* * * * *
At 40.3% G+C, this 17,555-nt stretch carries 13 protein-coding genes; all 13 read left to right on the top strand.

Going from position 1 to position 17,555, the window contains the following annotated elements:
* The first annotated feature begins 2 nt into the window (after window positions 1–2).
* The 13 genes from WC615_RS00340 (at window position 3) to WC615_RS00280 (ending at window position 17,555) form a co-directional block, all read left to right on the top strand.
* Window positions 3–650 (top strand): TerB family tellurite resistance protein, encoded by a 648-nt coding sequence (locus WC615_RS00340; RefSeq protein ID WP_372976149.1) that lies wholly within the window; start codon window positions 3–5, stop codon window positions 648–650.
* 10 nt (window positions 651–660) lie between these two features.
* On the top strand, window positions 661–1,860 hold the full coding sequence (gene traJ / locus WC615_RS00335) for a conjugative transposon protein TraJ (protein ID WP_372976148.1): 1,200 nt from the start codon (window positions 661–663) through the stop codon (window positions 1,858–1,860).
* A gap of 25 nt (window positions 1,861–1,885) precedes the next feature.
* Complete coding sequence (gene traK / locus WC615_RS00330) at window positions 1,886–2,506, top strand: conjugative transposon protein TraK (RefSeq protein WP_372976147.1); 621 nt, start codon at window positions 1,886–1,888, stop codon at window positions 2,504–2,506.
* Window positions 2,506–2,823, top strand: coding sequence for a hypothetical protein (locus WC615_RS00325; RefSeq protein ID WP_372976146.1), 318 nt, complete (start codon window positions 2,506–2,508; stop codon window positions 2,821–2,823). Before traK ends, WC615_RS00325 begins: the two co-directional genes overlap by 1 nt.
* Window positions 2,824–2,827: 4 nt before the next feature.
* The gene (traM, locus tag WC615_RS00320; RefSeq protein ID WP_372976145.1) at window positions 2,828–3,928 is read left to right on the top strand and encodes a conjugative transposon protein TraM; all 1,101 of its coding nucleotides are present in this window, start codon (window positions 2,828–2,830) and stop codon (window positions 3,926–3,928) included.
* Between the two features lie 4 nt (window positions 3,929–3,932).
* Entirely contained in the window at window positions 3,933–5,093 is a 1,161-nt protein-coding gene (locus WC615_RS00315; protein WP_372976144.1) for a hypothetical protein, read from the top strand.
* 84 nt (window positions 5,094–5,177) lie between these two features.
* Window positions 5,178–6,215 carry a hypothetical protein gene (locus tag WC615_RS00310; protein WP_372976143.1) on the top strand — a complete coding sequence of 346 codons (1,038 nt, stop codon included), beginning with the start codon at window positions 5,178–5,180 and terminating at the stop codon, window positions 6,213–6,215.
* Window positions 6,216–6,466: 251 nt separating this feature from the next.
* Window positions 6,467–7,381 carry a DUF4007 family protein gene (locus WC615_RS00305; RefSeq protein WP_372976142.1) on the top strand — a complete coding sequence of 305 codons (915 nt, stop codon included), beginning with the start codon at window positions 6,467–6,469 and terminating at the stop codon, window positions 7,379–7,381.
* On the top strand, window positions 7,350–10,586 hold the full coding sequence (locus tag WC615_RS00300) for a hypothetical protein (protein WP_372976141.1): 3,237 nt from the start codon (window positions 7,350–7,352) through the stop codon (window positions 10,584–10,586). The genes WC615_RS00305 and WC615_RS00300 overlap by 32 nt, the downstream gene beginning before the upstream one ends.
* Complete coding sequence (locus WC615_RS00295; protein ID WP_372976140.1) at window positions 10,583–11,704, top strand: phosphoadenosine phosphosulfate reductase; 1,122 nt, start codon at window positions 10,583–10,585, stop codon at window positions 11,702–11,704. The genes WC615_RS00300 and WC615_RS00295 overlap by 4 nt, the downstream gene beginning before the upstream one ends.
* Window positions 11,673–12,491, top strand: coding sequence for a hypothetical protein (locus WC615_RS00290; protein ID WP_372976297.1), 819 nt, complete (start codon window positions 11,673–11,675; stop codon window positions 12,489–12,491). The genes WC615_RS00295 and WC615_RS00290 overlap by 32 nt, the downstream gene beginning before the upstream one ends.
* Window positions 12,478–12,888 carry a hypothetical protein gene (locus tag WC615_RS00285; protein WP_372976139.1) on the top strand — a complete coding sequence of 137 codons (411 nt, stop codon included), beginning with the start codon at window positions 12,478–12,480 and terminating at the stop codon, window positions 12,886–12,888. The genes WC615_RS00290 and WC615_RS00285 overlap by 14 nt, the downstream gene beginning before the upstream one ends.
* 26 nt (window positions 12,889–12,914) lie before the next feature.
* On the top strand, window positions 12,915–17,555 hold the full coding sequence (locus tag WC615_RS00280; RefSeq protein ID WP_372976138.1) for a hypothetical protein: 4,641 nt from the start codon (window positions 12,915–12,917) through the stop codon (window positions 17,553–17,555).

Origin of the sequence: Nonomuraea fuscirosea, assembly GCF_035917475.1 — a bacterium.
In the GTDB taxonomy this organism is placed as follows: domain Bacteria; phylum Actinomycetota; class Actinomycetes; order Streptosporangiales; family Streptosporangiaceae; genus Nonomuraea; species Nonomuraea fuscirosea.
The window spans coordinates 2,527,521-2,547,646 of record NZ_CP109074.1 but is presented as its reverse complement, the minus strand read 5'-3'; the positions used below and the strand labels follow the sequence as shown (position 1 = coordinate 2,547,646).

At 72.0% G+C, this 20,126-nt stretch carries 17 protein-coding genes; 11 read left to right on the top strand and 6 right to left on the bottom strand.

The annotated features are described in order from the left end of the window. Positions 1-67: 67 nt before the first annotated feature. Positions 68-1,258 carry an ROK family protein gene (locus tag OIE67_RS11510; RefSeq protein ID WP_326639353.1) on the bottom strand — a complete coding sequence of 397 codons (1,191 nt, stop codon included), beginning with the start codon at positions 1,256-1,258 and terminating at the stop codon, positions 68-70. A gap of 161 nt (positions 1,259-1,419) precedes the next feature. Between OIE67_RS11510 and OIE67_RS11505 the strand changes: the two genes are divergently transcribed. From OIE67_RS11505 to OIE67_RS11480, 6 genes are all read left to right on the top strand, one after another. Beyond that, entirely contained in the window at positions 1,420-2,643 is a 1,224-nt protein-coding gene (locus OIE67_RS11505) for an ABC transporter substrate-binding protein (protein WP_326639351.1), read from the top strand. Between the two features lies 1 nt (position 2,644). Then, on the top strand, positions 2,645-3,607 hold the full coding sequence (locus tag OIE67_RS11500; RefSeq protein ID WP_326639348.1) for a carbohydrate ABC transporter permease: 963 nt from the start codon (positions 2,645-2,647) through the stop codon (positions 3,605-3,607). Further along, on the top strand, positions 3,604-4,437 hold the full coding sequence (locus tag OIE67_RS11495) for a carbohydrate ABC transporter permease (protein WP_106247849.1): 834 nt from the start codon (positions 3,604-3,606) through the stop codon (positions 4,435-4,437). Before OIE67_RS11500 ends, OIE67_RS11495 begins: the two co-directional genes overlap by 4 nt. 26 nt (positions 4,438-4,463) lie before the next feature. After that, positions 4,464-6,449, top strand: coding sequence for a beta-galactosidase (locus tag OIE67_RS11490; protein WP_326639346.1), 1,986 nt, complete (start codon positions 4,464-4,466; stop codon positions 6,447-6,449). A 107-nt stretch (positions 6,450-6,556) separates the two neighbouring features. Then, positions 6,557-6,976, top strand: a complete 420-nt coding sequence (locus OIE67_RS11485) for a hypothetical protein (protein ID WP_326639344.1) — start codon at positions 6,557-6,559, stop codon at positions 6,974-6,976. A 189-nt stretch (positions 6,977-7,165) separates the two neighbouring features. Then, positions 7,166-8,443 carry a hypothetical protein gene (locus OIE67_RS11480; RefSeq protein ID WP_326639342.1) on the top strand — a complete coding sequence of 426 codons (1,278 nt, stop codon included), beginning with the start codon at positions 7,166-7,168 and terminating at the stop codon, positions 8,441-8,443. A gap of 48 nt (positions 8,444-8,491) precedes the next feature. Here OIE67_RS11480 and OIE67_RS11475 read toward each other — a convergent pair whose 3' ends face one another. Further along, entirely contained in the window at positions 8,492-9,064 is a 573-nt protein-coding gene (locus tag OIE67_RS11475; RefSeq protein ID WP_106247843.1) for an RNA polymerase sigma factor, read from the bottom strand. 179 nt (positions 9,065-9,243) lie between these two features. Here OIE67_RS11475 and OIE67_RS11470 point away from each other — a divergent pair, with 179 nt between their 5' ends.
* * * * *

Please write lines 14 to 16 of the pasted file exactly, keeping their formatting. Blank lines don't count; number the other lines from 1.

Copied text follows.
* Entirely contained in the window at window positions 3,933–5,093 is a 1,161-nt protein-coding gene (locus WC615_RS00315; protein WP_372976144.1) for a hypothetical protein, read from the top strand.
* 84 nt (window positions 5,094–5,177) lie between these two features.
* Window positions 5,178–6,215 carry a hypothetical protein gene (locus tag WC615_RS00310; protein WP_372976143.1) on the top strand — a complete coding sequence of 346 codons (1,038 nt, stop codon included), beginning with the start codon at window positions 5,178–5,180 and terminating at the stop codon, window positions 6,213–6,215.